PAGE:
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Google Glass – The demise

In some ways it seems Google have read our last blog post and agreed!

It seems there is actually no use for Google Glass in its current form and Google have acknowledged it by discontinuing the explorer programme.

I stand my comments in the previous blog post that Glass does have a use – but maybe Google are right that it needs to be worked on further behind closed doors without the pressure of deadlines and Glass Explorers.

Hopefully Google will recognise us dedicated Glass explorers in the future and find a way to allow us to recoup the £1000 we invested in the product!

Finger Painting

Photo courtesy of Mike Licht
As a child did you ever do any finger painting. I used to love it. The end results were never much good (though my mum thought they were brilliant!) but the mess I was allowed to make was great.

Another great artist, David Hockney, has been creating art work, first on his iPhone and then, more recently, on his iPad. Here’s what he said about painting on his iPhone,

“People from the village come up to me and tease me, ‘We hear you’ve started drawing on your telephone.’ And I tell them, ‘Well, no, actually, it’s just occasionally I speak on my sketch pad.’ Who would ever have thought that the telephone would bring back drawing. I like to draw flowers by hand on the iPhone and send them out to friends so that they get fresh flowers. And my flowers last! They never die!” 

What a thought – imagine being sent an original David Hockney on your iPhone! Another  favourite  David Hockney quote is,

“I have got an iPad, what a joy! Van Gogh would have loved it, and he could have written his letters on it as well.”

The following video gives a whole new meaning to the idea of  ‘finger painting’. It is a wonderful example of how the latest technology can be used to create some brilliant art work. This is by an artist called Kyle Lambert, using an iPad.

For more great pictures have a look at ‘Orphaned Stories’ by Matthew Watkins or the work of Shaun Mullen
While David Hockney and other creative people are embracing technology, our educational leaders are still debating its place in our schools, still arguing whether or not it promotes learning. While artists use their mobile phones to create works of art, our schools are banning them! Why are we getting it so wrong!

What do you think? Please let us know.

Charities Given the Opportunity to Win a Free Mobile App

Footsqueek are giving Charities, Sports Teams and Good Causes the opportunity to win a free mobile smart phone app during July and August 2011.

There are now more than 500,000 apps in the apple app store (Apple, 2011) with more than 1 billion mobile app downloads in the week leading up to Christmas 2011.

Mobile apps can be used to provide a key communication tool which is particularly useful to membership led organisations but the cost if often prohibitive meaning that organisations are not able to take advantage of the resource.

Anyone interested in entering the competition should like the FaceBook page where details of how to enter will be published on Monday 9th July 2012.

Steve Westgarth (Managing Director) said “Mobile apps are becoming more prevalent in everyday life however good causes often miss out because they don’t have the financial resources to commit to the development cost.Footsqueek hopes to demonstrate that a mobile app can be of huge benefit to smaller organisations by building a free app for a local good cause.”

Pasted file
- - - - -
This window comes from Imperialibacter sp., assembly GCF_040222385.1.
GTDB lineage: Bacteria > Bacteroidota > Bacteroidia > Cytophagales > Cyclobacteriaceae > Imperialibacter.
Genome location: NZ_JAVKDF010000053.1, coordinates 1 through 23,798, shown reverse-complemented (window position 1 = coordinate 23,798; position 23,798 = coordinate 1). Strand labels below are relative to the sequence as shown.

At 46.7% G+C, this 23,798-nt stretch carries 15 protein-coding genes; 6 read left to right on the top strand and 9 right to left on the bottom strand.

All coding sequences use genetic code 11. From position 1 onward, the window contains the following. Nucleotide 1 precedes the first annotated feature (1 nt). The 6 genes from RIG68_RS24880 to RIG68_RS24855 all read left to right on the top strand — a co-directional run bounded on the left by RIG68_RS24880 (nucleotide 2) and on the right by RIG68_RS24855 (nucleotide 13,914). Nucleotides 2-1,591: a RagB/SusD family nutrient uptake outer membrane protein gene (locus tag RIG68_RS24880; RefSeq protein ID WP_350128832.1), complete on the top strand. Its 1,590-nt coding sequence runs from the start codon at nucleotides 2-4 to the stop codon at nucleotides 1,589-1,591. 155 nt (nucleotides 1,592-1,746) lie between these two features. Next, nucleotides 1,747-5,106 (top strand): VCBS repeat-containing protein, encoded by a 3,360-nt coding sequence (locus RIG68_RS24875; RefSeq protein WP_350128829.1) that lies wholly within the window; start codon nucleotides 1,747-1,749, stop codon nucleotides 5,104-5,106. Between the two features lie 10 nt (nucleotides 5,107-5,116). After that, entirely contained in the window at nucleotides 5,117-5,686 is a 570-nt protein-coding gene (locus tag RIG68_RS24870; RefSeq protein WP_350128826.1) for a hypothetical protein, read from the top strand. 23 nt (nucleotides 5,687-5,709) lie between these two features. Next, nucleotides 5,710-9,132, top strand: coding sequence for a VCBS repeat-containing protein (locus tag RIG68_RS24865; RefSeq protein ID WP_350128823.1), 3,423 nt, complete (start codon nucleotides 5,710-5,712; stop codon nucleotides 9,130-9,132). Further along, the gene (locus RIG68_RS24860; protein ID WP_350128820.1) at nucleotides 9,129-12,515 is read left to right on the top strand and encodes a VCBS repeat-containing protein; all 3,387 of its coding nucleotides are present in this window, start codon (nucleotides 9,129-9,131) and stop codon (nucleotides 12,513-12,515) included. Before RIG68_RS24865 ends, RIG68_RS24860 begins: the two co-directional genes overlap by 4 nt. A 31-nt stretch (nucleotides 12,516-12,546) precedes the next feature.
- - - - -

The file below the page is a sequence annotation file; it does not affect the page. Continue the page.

E-learning in the 21st century

The term e-learning is possibly one of the most overused phrases in education. In recent weeks we have been having several conversations with educationalists about the term; what has been surprising is the range of views we have encountered as to what e-learning actually is.
One superficial answer that is often given is that e-learning is our “Virtual Learning Environment (VLE)”. Scratch below the surface and very quickly it becomes apparent that in many instances all the VLE is used for is a document sharing repository where students can access PowerPoint slides or worksheets that have been used as part of an in class exercise.
I have received many odd looks when I have then asked “what part of your students learning takes place online?” The answer is inevitably centred around providing easy access to materials from any location, which, is clearly important but to my mind is a very small part of the e-learning picture and something that can easily be achieved without the investment in a fully deployed e-learning platform; after all even open source platforms such as Moodle need to be supported by a team of technicians which is inevitably costly.
E-learning in its truest form was originally pioneered by organisations such as Learn Direct. These providers delivered content solely in an online format where students were required to logon and follow the on screen instructions. The model worked well but inevitably many users had difficulty and as a result a number of “Learn Direct” centres were set up where users could go to learn “online” in a supported environment. This style of teaching can certainly be classified “e-learning” but in many ways current delivery methods seem to have regressed in favour of simply sharing documents.
To my mind e-learning is only beneficial if a student is able to get something from the electronic medium that they would not get through face to face contact. A good example is the use of a Twitter Wall presented using a website such as By using this technology the educator is able to get live feedback from students during a presentation, and the feedback can be shared amongst participants. The use of this technology does not require a “VLE” and as a result purists may argue that this is therefore not “e-learning” – I, however, would suggest that using tools such as this in a supported environment is e-learning in one of its most advanced formats.
A recent experiment was undertaken by a module leader at the University of Chester where a series of seminars were delivered entirely using FaceBook as a delivery medium. Students participated in discussion activities, skype calls and made extensive use of the chat function. Clearly document sharing was required element of the delivery but it was a relatively small part of the package.